Before and after renderings from CrowdFlower’s technology, which provides tools that enable a person to label and structure every part of a photo.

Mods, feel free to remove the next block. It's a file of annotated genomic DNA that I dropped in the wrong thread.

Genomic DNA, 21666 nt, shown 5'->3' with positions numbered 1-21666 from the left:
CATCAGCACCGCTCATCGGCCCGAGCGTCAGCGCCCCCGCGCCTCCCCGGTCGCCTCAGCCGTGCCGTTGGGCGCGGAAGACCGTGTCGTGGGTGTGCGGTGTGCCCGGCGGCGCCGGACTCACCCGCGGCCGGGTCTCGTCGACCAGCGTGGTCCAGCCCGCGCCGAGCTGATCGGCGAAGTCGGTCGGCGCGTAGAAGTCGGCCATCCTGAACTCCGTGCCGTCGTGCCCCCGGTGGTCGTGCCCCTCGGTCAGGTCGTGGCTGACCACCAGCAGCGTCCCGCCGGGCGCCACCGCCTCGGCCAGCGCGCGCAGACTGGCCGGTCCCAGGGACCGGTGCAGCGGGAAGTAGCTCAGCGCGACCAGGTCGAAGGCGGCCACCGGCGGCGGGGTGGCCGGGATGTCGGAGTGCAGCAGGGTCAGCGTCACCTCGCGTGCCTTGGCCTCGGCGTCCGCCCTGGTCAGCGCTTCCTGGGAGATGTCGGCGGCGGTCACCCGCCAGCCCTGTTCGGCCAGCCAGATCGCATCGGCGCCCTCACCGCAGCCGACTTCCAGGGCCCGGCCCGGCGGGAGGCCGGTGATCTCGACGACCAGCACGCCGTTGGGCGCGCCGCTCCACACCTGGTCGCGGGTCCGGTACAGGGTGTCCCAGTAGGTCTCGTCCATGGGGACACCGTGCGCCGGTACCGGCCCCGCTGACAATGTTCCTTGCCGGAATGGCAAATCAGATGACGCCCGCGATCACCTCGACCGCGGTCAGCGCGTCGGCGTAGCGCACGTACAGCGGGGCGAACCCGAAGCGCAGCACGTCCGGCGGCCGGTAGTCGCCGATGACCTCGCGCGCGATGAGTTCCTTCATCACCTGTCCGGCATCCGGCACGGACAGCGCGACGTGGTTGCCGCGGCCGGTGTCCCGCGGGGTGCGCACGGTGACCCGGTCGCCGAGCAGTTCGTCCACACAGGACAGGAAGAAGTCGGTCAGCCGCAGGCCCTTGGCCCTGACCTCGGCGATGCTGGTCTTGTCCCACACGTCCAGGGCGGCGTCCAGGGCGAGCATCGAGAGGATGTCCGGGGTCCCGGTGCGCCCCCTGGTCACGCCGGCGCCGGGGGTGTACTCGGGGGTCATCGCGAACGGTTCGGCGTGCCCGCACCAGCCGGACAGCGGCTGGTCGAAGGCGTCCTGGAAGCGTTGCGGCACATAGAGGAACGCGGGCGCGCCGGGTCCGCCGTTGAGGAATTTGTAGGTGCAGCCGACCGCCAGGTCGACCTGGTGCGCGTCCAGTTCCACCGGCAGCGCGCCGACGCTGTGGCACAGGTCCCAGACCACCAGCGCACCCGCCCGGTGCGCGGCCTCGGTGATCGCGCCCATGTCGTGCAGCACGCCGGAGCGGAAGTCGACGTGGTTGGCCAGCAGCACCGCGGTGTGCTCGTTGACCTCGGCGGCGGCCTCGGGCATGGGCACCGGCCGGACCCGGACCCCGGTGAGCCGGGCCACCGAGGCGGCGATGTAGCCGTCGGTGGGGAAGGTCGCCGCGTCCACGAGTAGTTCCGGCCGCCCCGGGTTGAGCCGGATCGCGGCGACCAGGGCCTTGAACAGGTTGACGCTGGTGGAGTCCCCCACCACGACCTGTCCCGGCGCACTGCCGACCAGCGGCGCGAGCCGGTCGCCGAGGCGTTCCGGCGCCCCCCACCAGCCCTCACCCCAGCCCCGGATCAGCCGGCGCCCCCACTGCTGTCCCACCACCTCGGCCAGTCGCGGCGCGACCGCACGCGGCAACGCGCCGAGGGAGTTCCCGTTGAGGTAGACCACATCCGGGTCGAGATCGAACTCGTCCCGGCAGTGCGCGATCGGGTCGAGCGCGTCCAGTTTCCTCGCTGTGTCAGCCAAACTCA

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SAN FRANCISCO: There's a dirty little secret about artificial intelligence: It's powered by hundreds of thousands of real people. From makeup artists in Venezuela to women in conservative parts of India, people around the world are doing the digital equivalent of needlework – drawing boxes around cars in street photos, tagging images and transcribing snatches of speech that computers can't quite make out.In bulk, this work can offer a decent wage in many parts of the world – even in the U.S. And it underpins a technology that could change humanity forever: AI that will drive us around, execute verbal commands without flaw, and – possibly – one day think on its own.Trevor Darrell, a machine learning expert at the University of California Berkeley, said he expects it will be five to 10 years before computer algorithms can learn to perform without the need for human labeling. His group alone spends hundreds of thousands of dollars a year paying people to annotate images.
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